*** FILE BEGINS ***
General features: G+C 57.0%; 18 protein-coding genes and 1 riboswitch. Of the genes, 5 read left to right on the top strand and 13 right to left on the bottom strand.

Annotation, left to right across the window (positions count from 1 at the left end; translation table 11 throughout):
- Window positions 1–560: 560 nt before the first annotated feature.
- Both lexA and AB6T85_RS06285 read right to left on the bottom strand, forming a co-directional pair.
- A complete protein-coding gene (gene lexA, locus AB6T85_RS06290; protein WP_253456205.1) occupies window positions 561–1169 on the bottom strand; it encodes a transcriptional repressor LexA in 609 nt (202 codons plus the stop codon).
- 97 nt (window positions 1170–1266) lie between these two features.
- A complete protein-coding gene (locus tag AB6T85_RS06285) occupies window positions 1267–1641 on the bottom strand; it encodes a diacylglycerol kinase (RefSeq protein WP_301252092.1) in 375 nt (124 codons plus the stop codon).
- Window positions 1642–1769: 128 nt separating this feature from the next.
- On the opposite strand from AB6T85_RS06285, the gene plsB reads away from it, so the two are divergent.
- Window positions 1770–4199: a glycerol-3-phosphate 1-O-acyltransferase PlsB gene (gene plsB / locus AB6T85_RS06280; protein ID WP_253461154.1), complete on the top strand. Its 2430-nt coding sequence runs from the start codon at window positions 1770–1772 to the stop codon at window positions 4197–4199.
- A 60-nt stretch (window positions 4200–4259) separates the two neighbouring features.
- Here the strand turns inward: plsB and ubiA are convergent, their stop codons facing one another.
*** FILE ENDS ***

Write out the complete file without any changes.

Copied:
General features: G+C 57.0%; 18 protein-coding genes and 1 riboswitch. Of the genes, 5 read left to right on the top strand and 13 right to left on the bottom strand.

Annotation, left to right across the window (positions count from 1 at the left end; translation table 11 throughout):
- Window positions 1–560: 560 nt before the first annotated feature.
- Both lexA and AB6T85_RS06285 read right to left on the bottom strand, forming a co-directional pair.
- A complete protein-coding gene (gene lexA, locus AB6T85_RS06290; protein WP_253456205.1) occupies window positions 561–1169 on the bottom strand; it encodes a transcriptional repressor LexA in 609 nt (202 codons plus the stop codon).
- 97 nt (window positions 1170–1266) lie between these two features.
- A complete protein-coding gene (locus tag AB6T85_RS06285) occupies window positions 1267–1641 on the bottom strand; it encodes a diacylglycerol kinase (RefSeq protein WP_301252092.1) in 375 nt (124 codons plus the stop codon).
- Window positions 1642–1769: 128 nt separating this feature from the next.
- On the opposite strand from AB6T85_RS06285, the gene plsB reads away from it, so the two are divergent.
- Window positions 1770–4199: a glycerol-3-phosphate 1-O-acyltransferase PlsB gene (gene plsB / locus AB6T85_RS06280; protein ID WP_253461154.1), complete on the top strand. Its 2430-nt coding sequence runs from the start codon at window positions 1770–1772 to the stop codon at window positions 4197–4199.
- A 60-nt stretch (window positions 4200–4259) separates the two neighbouring features.
- Here the strand turns inward: plsB and ubiA are convergent, their stop codons facing one another.